The Biden administration’s suspension of new oil and gas leases on federal land and water was blocked Tuesday by a federal judge in Louisiana, who ordered that plans for delayed lease sales in the Gulf of Mexico and Alaska waters, as well as “all eligible onshore properties,” continue.
The decision is a setback for Democratic President Joe Biden’s efforts to quickly transition the country away from fossil fuels and thus avoid the worst effects of climate change, such as catastrophic droughts, floods, and wildfires.
The decision was made by U.S. District Judge Terry Doughty in response to a lawsuit filed in March by Louisiana Republican Attorney General Jeff Landry and officials from 12 other states. Doughty stated that his decision is binding throughout the country. It grants a preliminary injunction, effectively halting the suspension until further arguments on the merits of the case are heard.
“The omission of any rational explanation in canceling the lease sales and enacting the Pause leads this Court to rule that Plaintiff States also have a substantial likelihood of success on the merits of this claim,” he wrote.
“We are reviewing the judge’s decision and will comply with it,” said an Interior Department statement sent via email by communications director Melissa Schwartz. “The Interior Department is working on an interim report that will include preliminary findings on the state of federal conventional energy programs, as well as next steps and recommendations for the Department and Congress to improve stewardship of public lands and waters, create jobs, and build a just and equitable energy future.”
The moratorium was imposed after Biden signed executive orders to combat climate change on January 27. The lawsuit was filed in March of this year. The Interior Department later canceled oil and gas lease sales on public lands in Nevada, Colorado, Montana, New Mexico, Utah, Wyoming, and the bureau’s eastern region until June.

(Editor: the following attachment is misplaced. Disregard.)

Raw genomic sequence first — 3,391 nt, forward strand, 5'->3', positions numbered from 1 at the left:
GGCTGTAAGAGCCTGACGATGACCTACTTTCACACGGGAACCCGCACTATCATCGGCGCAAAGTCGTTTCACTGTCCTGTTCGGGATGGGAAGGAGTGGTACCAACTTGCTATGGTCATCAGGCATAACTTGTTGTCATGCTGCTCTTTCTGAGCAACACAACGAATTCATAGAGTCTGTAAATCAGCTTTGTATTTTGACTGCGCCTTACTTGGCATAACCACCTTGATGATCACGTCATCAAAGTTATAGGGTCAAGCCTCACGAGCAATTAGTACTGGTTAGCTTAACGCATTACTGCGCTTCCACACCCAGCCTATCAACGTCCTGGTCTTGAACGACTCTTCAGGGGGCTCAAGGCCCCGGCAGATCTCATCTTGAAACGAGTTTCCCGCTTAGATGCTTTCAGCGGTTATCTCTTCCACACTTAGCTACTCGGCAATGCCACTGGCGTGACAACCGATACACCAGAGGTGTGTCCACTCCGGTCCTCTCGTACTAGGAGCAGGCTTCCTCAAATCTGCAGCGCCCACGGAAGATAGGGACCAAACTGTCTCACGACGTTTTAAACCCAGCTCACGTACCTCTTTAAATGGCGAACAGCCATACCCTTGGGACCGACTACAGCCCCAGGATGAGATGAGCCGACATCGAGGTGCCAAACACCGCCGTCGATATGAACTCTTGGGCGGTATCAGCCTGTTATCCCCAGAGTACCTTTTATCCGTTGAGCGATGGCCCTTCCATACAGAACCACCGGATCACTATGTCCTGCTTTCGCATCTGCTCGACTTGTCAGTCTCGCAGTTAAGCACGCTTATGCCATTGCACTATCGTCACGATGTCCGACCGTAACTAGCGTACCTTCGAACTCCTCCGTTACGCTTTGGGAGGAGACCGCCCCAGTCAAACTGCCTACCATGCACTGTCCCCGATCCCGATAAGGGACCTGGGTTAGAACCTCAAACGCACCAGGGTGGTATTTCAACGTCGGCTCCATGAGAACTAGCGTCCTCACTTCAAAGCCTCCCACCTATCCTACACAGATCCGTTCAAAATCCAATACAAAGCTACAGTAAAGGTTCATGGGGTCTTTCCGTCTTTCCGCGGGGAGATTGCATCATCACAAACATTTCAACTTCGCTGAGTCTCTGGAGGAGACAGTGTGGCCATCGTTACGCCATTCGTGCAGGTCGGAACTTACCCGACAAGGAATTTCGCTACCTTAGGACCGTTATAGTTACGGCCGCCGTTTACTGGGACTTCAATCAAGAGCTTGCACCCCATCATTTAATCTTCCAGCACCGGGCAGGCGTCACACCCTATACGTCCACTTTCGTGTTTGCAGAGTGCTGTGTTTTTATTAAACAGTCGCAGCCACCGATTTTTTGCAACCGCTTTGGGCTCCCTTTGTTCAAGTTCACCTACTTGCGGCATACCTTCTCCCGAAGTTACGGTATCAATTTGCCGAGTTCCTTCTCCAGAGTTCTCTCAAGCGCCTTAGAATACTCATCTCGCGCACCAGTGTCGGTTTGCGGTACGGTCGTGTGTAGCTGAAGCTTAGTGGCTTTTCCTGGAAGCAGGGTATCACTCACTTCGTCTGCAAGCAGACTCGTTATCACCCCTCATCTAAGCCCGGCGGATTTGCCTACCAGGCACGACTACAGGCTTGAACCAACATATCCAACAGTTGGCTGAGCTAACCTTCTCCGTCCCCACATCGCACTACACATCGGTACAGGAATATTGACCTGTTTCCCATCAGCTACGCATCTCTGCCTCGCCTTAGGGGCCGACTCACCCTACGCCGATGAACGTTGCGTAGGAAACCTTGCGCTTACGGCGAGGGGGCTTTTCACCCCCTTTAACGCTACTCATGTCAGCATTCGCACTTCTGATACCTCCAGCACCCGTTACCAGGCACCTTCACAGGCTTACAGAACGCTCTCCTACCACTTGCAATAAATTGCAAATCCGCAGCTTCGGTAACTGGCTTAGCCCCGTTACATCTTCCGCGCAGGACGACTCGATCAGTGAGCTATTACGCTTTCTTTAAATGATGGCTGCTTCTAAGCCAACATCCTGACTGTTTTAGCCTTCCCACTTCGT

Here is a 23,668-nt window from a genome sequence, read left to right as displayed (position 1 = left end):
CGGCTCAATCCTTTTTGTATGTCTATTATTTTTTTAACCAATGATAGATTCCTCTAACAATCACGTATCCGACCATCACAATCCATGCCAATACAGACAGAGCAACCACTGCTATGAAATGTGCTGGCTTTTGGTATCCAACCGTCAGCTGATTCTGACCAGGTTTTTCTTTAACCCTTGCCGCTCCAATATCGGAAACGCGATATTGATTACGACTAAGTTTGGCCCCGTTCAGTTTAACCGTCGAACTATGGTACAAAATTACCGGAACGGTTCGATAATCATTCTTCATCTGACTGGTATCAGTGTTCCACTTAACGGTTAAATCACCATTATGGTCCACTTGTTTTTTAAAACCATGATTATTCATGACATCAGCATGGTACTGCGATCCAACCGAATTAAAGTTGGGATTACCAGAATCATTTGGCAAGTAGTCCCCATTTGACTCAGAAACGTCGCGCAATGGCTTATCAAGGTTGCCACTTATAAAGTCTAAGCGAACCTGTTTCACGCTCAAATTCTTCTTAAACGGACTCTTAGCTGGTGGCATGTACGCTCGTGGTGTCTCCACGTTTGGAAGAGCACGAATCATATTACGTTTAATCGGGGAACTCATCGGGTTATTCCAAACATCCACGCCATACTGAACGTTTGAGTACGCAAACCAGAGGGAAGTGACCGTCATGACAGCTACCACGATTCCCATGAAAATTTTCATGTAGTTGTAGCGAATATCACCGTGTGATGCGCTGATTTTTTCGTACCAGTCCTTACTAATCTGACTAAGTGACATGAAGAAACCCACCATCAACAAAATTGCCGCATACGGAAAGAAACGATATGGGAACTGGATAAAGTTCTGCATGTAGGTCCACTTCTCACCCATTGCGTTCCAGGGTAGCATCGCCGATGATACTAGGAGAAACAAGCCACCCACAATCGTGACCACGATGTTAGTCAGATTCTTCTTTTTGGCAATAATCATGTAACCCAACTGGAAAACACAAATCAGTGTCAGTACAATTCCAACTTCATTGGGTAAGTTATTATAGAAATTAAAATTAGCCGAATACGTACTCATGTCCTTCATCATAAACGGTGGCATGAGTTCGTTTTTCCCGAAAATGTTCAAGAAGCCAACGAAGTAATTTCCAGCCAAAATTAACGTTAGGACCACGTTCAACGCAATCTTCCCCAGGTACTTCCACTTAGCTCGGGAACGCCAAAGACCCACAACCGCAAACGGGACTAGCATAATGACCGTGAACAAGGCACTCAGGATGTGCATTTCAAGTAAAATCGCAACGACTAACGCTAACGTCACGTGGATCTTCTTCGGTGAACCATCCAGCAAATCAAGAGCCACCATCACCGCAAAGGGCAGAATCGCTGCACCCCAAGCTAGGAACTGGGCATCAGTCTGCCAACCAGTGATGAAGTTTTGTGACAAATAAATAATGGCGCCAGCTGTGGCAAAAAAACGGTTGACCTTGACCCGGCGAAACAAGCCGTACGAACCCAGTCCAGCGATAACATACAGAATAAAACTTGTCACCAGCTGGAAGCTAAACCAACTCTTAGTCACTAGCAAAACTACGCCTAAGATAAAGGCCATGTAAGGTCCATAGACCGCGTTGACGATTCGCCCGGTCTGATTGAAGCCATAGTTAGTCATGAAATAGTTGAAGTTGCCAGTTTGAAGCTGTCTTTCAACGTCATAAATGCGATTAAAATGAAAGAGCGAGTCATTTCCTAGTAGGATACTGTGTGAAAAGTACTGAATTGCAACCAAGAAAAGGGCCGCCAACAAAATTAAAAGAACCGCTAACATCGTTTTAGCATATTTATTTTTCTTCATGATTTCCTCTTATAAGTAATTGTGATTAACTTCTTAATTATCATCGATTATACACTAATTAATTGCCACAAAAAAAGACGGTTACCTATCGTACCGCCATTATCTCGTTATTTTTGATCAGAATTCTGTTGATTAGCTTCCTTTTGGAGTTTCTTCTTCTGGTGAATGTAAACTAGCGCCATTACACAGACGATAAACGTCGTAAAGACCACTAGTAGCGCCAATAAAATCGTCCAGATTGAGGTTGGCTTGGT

Biden’s orders included a request that Interior officials investigate whether the leasing program unfairly benefits corporations at the expense of taxpayers, as well as the program’s impact on climate change.
The 13 states that filed the lawsuit claimed that the administration skipped comment periods and other bureaucratic steps required before such delays could be implemented, and that the moratorium would cost them money and jobs. Last week, Doughty heard arguments in the case in Lafayette.
Federal attorneys argued that the public notice and comment period did not apply to the suspension, that lease sales are not required by law, and that the Secretary of the Interior has broad discretion in leasing decisions.
“No existing lease has been cancelled as a result of any of the actions challenged here,” lawyers for the administration argued in briefs.
Doughty, on the other hand, sided with the plaintiff states’ attorneys, who argued that the delay in new leasing cost the states revenue from rents and royalties.
“Millions, if not billions, of dollars are at stake,” wrote Doughty, who was appointed to the federal bench in 2017 by President Donald Trump. “Local government funding, jobs for Plaintiff State employees, and funds for the restoration of Louisiana’s Coastline are at stake,” he added, referring to the possibility of a loss of oil and gas revenue that pays for Louisiana’s efforts to restore coastal wetlands.
“This is fantastic news for Louisiana workers whose livelihoods are threatened by the administration’s careless energy policy,” said U.S. Senator Bill Cassidy (R-LA) in a statement.
However, not everyone agreed with the judge’s decision.
“The judge’s order turns a blind eye to runaway climate pollution that is destroying our planet,” said Randi Spivak, the Center for Biological Diversity’s public lands program director. “We’ll keep fighting against the fossil-fuel industry and the politicians that are bought by them.
Alabama, Alaska, Arkansas, Georgia, Mississippi, Missouri, Montana, Nebraska, Oklahoma, Texas, Utah and West Virginia are the other plaintiff states.
“This is a victory not only for the rule of law, but also for the thousands of workers who produce affordable energy for Americans,” Landry said in a statement issued shortly after the ruling.